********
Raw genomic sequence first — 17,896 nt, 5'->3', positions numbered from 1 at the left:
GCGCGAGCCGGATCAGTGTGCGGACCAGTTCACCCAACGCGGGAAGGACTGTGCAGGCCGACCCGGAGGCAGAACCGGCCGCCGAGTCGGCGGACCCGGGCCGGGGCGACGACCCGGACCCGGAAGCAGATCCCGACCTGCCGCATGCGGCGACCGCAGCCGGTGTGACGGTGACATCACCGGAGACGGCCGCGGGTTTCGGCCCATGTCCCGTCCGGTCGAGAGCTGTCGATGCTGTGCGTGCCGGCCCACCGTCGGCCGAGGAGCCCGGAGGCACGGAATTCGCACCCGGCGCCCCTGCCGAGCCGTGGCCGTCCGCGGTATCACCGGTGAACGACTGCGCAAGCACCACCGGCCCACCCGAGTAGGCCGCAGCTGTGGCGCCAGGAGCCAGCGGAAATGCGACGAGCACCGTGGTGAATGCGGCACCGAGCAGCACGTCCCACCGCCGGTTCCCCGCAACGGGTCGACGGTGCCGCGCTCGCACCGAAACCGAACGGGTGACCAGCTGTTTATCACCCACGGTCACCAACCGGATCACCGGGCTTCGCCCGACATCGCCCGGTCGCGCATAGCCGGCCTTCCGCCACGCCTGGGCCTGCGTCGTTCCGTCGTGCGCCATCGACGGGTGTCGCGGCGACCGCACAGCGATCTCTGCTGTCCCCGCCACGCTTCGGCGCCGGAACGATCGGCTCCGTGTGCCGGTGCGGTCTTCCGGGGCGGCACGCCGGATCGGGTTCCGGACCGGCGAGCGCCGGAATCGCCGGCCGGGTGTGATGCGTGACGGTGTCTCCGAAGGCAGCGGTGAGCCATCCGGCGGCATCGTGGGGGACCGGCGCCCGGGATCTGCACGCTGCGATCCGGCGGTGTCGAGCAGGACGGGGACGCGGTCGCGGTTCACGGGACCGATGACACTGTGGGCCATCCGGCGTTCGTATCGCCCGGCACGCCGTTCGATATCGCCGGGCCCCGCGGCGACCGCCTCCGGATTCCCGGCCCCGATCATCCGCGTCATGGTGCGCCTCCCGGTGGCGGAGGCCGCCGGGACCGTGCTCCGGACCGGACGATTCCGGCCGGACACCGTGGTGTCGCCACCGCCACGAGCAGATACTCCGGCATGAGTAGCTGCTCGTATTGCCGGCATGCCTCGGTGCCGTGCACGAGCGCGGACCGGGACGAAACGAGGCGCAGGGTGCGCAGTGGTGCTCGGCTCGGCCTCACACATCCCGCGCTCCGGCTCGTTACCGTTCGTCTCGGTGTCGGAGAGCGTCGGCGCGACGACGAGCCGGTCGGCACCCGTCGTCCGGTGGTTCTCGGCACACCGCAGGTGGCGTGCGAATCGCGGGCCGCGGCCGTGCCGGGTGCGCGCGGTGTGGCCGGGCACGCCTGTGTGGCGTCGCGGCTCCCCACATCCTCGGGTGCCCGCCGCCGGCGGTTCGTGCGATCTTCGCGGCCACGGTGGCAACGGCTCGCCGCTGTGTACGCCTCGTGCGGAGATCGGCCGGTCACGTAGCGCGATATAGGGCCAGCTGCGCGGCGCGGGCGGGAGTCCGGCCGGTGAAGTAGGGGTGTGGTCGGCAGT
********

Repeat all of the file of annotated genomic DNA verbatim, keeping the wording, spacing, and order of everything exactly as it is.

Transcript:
Raw genomic sequence first — 17,896 nt, 5'->3', positions numbered from 1 at the left:
GCGCGAGCCGGATCAGTGTGCGGACCAGTTCACCCAACGCGGGAAGGACTGTGCAGGCCGACCCGGAGGCAGAACCGGCCGCCGAGTCGGCGGACCCGGGCCGGGGCGACGACCCGGACCCGGAAGCAGATCCCGACCTGCCGCATGCGGCGACCGCAGCCGGTGTGACGGTGACATCACCGGAGACGGCCGCGGGTTTCGGCCCATGTCCCGTCCGGTCGAGAGCTGTCGATGCTGTGCGTGCCGGCCCACCGTCGGCCGAGGAGCCCGGAGGCACGGAATTCGCACCCGGCGCCCCTGCCGAGCCGTGGCCGTCCGCGGTATCACCGGTGAACGACTGCGCAAGCACCACCGGCCCACCCGAGTAGGCCGCAGCTGTGGCGCCAGGAGCCAGCGGAAATGCGACGAGCACCGTGGTGAATGCGGCACCGAGCAGCACGTCCCACCGCCGGTTCCCCGCAACGGGTCGACGGTGCCGCGCTCGCACCGAAACCGAACGGGTGACCAGCTGTTTATCACCCACGGTCACCAACCGGATCACCGGGCTTCGCCCGACATCGCCCGGTCGCGCATAGCCGGCCTTCCGCCACGCCTGGGCCTGCGTCGTTCCGTCGTGCGCCATCGACGGGTGTCGCGGCGACCGCACAGCGATCTCTGCTGTCCCCGCCACGCTTCGGCGCCGGAACGATCGGCTCCGTGTGCCGGTGCGGTCTTCCGGGGCGGCACGCCGGATCGGGTTCCGGACCGGCGAGCGCCGGAATCGCCGGCCGGGTGTGATGCGTGACGGTGTCTCCGAAGGCAGCGGTGAGCCATCCGGCGGCATCGTGGGGGACCGGCGCCCGGGATCTGCACGCTGCGATCCGGCGGTGTCGAGCAGGACGGGGACGCGGTCGCGGTTCACGGGACCGATGACACTGTGGGCCATCCGGCGTTCGTATCGCCCGGCACGCCGTTCGATATCGCCGGGCCCCGCGGCGACCGCCTCCGGATTCCCGGCCCCGATCATCCGCGTCATGGTGCGCCTCCCGGTGGCGGAGGCCGCCGGGACCGTGCTCCGGACCGGACGATTCCGGCCGGACACCGTGGTGTCGCCACCGCCACGAGCAGATACTCCGGCATGAGTAGCTGCTCGTATTGCCGGCATGCCTCGGTGCCGTGCACGAGCGCGGACCGGGACGAAACGAGGCGCAGGGTGCGCAGTGGTGCTCGGCTCGGCCTCACACATCCCGCGCTCCGGCTCGTTACCGTTCGTCTCGGTGTCGGAGAGCGTCGGCGCGACGACGAGCCGGTCGGCACCCGTCGTCCGGTGGTTCTCGGCACACCGCAGGTGGCGTGCGAATCGCGGGCCGCGGCCGTGCCGGGTGCGCGCGGTGTGGCCGGGCACGCCTGTGTGGCGTCGCGGCTCCCCACATCCTCGGGTGCCCGCCGCCGGCGGTTCGTGCGATCTTCGCGGCCACGGTGGCAACGGCTCGCCGCTGTGTACGCCTCGTGCGGAGATCGGCCGGTCACGTAGCGCGATATAGGGCCAGCTGCGCGGCGCGGGCGGGAGTCCGGCCGGTGAAGTAGGGGTGTGGTCGGCAGT